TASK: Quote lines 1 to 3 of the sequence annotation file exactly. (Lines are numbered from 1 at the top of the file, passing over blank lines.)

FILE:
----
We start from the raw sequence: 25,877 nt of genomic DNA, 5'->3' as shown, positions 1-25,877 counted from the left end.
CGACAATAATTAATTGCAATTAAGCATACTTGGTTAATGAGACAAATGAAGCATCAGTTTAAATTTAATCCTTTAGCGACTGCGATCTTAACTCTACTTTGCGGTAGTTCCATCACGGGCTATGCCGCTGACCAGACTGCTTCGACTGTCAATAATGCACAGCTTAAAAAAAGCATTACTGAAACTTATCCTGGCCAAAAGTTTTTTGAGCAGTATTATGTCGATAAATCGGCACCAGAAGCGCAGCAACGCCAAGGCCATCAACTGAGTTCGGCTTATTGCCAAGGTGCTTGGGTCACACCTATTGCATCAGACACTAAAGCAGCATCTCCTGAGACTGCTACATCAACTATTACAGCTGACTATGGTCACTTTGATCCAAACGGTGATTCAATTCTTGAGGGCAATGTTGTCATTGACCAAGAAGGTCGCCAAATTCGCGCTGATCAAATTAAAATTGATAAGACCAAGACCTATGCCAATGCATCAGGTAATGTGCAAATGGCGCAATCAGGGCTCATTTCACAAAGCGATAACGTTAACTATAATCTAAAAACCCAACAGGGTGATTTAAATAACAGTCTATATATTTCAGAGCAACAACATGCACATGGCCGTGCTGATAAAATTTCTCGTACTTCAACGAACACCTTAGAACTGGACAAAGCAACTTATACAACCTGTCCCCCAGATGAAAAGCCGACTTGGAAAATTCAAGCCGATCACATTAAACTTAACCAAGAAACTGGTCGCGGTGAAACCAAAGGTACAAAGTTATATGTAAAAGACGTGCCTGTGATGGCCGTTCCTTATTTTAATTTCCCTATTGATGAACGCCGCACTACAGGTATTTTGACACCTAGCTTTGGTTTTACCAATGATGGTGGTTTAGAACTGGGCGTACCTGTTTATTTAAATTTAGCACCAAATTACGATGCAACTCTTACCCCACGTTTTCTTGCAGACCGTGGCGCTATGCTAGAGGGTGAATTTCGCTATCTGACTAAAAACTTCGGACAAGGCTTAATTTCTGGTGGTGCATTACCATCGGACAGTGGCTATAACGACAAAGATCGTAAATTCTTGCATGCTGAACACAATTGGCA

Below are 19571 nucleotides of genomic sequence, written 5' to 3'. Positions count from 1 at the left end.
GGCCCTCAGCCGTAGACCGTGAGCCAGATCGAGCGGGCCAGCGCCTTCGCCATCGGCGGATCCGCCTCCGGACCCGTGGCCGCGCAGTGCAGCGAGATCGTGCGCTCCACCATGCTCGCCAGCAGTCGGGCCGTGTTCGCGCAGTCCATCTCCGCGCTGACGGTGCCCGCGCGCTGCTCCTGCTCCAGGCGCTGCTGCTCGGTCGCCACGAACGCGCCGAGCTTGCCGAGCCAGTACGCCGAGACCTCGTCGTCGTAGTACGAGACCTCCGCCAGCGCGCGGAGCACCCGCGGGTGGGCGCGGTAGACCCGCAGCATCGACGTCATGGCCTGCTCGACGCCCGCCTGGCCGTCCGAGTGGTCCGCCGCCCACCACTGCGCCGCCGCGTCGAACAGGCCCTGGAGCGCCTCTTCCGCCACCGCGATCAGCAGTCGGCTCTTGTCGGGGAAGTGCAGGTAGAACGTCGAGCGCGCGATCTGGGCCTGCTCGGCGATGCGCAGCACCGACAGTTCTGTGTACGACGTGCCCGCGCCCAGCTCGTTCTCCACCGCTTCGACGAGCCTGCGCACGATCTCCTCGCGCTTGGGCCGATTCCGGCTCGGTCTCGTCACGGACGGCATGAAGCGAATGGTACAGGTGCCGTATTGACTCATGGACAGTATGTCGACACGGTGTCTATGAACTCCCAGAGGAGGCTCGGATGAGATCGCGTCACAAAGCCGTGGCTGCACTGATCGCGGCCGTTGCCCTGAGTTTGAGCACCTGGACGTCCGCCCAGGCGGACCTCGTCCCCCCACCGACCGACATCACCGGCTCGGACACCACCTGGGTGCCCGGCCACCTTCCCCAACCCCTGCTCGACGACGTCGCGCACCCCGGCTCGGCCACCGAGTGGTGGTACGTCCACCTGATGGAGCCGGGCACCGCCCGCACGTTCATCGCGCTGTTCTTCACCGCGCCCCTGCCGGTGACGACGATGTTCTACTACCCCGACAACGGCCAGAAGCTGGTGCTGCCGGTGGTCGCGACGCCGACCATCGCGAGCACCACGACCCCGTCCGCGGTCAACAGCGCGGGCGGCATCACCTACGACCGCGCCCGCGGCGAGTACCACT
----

We start from the raw sequence: 25,877 nt of genomic DNA, 5'->3' as shown, positions 1-25,877 counted from the left end.
CGACAATAATTAATTGCAATTAAGCATACTTGGTTAATGAGACAAATGAAGCATCAGTTTAAATTTAATCCTTTAGCGACTGCGATCTTAACTCTACTTTGCGGTAGTTCCATCACGGGCTATGCCGCTGACCAGACTGCTTCGACTGTCAATAATGCACAGCTTAAAAAAAGCATTACTGAAACTTATCCTGGCCAAAAGTTTTTTGAGCAGTATTATGTCGATAAATCGGCACCAGAAGCGCAGCAACGCCAAGGCCATCAACTGAGTTCGGCTTATTGCCAAGGTGCTTGGGTCACACCTATTGCATCAGACACTAAAGCAGCATCTCCTGAGACTGCTACATCAACTATTACAGCTGACTATGGTCACTTTGATCCAAACGGTGATTCAATTCTTGAGGGCAATGTTGTCATTGACCAAGAAGGTCGCCAAATTCGCGCTGATCAAATTAAAATTGATAAGACCAAGACCTATGCCAATGCATCAGGTAATGTGCAAATGGCGCAATCAGGGCTCATTTCACAAAGCGATAACGTTAACTATAATCTAAAAACCCAACAGGGTGATTTAAATAACAGTCTATATATTTCAGAGCAACAACATGCACATGGCCGTGCTGATAAAATTTCTCGTACTTCAACGAACACCTTAGAACTGGACAAAGCAACTTATACAACCTGTCCCCCAGATGAAAAGCCGACTTGGAAAATTCAAGCCGATCACATTAAACTTAACCAAGAAACTGGTCGCGGTGAAACCAAAGGTACAAAGTTATATGTAAAAGACGTGCCTGTGATGGCCGTTCCTTATTTTAATTTCCCTATTGATGAACGCCGCACTACAGGTATTTTGACACCTAGCTTTGGTTTTACCAATGATGGTGGTTTAGAACTGGGCGTACCTGTTTATTTAAATTTAGCACCAAATTACGATGCAACTCTTACCCCACGTTTTCTTGCAGACCGTGGCGCTATGCTAGAGGGTGAATTTCGCTATCTGACTAAAAACTTCGGACAAGGCTTAATTTCTGGTGGTGCATTACCATCGGACAGTGGCTATAACGACAAAGATCGTAAATTCTTGCATGCTGAACACAATTGGCA

Below are 19571 nucleotides of genomic sequence, written 5' to 3'. Positions count from 1 at the left end.